I walk into the bakery, which is my second home of sorts. And what do I see? Endless trays of hammentaschen… This is only one section there were 4 times this many, with trays propped on every glass showcase on the floor. The bakery was flooded with hammentaschen. This was no ordinary day.
“What’s going on? Today must be a Jewish holiday!” “Yes,” one of my two favorite workers at the bakery responded. “ “Purim,” she answered. I knew something was up. This amount of hammentashen is only baked for Jewish holidays. So then my friend working there says, “It’s all about Esther. Do you know her story?” “No,” I respond. “Well let me give you the short version….It’s like pretty much every Jewish holiday..Our people are being persecuted. We fight the bad guys. The bad guys lose, the Jews triumph, and then everybody eats.”
She made me laugh, but she also got me wondering about Esther. So, I went home and looked her up. This is what I found. “Esther, the beautiful Jewish wife of the Persian king Ahasuerus (Xerxes I), and her cousin Mordecai persuade the king to retract an order for the general annihilation of Jews throughout the empire. The massacre had been plotted by the king’s chief minister, Haman, and the date decided by casting lots (purim).”
Wow! So maybe the hamen in hamentaschen is actually related to the chief minister,Haman. Taschen in German means bags. So maybe these are pastry bags to celebrate a victory over Haman? I don’t know but I am fascinated to know that there is somebody named Haman involved and that the name of the pastry could be rooted in the old Testament. You learn something new every day. As someone who is very fond of hammentashen, in any season, I find this amazing.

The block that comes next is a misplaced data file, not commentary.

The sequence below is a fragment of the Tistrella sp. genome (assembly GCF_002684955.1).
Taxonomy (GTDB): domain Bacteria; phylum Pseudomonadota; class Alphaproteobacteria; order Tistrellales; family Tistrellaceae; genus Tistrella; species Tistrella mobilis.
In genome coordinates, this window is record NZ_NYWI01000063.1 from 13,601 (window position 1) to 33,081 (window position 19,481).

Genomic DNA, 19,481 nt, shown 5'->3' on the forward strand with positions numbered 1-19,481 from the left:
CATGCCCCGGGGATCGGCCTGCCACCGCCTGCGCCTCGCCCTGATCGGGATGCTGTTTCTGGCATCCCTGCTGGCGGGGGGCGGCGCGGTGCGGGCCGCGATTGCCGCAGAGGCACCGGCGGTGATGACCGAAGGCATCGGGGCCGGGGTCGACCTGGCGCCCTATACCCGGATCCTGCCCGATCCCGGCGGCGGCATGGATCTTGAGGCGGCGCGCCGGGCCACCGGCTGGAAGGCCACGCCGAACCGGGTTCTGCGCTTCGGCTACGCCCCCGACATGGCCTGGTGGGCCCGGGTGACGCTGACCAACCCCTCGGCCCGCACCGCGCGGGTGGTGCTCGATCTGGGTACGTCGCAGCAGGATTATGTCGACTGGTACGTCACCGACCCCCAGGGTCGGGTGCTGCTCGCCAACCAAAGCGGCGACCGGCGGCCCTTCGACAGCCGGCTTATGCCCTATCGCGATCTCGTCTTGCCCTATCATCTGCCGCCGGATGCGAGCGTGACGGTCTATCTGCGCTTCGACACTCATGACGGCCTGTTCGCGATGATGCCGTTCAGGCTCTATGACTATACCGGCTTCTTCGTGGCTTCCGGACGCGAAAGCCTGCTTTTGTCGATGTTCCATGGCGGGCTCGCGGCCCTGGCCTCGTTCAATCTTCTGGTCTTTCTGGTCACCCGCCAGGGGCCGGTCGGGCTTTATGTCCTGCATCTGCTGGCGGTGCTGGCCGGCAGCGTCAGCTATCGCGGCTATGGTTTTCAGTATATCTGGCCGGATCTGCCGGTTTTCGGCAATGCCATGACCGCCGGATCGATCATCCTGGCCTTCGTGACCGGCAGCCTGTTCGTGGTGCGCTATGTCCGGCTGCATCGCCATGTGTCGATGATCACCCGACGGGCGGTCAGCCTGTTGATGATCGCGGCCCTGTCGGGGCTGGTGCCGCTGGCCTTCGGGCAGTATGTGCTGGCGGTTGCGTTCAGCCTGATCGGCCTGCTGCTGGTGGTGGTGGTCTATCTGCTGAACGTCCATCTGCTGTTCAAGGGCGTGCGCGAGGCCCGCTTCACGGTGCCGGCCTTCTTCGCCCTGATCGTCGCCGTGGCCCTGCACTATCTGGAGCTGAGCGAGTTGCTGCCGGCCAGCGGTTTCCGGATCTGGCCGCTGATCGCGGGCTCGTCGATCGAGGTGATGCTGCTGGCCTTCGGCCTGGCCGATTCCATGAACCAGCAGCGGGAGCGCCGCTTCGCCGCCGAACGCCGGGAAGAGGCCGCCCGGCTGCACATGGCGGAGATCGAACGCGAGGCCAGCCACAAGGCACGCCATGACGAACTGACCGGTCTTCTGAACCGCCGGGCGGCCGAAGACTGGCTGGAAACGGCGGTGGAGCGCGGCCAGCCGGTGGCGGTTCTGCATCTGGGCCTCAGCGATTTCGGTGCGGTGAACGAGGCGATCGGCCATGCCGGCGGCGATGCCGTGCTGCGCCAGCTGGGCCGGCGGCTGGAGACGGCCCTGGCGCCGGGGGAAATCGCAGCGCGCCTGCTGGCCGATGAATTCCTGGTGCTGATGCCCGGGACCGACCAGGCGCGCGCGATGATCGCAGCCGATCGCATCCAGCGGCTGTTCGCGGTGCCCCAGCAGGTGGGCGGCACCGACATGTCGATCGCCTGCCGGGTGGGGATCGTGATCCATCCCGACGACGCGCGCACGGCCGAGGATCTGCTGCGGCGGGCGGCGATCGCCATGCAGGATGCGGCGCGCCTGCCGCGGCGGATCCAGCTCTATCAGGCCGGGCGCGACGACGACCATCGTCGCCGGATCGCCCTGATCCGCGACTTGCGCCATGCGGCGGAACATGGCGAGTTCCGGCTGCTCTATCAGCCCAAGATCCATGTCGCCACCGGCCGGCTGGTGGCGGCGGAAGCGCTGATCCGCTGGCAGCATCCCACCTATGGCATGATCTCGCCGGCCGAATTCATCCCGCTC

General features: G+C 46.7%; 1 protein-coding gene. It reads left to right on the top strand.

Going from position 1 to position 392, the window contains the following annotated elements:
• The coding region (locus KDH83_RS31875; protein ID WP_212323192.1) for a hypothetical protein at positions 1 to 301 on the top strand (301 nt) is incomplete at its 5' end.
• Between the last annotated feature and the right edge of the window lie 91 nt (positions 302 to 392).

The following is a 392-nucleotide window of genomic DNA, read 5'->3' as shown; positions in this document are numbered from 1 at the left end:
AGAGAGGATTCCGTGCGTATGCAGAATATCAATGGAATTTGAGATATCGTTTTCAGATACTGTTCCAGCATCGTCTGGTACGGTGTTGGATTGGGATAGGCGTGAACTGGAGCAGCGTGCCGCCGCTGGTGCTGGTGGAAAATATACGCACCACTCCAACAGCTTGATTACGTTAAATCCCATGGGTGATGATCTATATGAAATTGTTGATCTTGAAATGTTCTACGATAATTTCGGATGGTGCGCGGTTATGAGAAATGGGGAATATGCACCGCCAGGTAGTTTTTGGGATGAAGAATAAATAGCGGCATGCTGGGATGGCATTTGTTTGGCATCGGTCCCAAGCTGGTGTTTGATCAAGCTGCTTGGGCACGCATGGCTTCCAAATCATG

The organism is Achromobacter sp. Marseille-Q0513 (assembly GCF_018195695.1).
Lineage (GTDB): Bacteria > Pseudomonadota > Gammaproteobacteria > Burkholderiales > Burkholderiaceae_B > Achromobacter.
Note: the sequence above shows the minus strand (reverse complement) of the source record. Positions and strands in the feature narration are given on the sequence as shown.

I leave the bakery armed with three boxes or hammentaschen; apple, raspberry, and apricot. And I feel connected to Purim through these little triangles folded over scrumptious fillings. Heidelberg is a German bakery that knows how to celebrate the holidays of a myriad of cultures. Along with the hammentaschen, I leave with Irish soda bread, which is actually far tastier than most Irish soda bread.
I am a regular at the bakery and don’t miss much in the way of celebrating with food throughout the year. This is the bakery that baked our wedding cake, as well as our daughter’s cake. Our son, who worked at the bakery himself for a while, made his own wedding cake. I know everyone there, I have good friends there and I always feel right at home. This bakery is for me is the equivalent of the corner pub on the Eastenders ( a favorite BBC series) I get my coffee, find a table and settle in a couple times a week. I rarely leave without running into more people I know.
I also leave feeling fuller than when I arrived. Sometimes you can chalk that up to lemon stars, cheese danish, or cronuts. Sometimes the fullness comes from unexpected encounters. Today it came from learning about Purim and about hammentaschen. So, now I am wondering, what is the story behind rugulah? Hmmm…..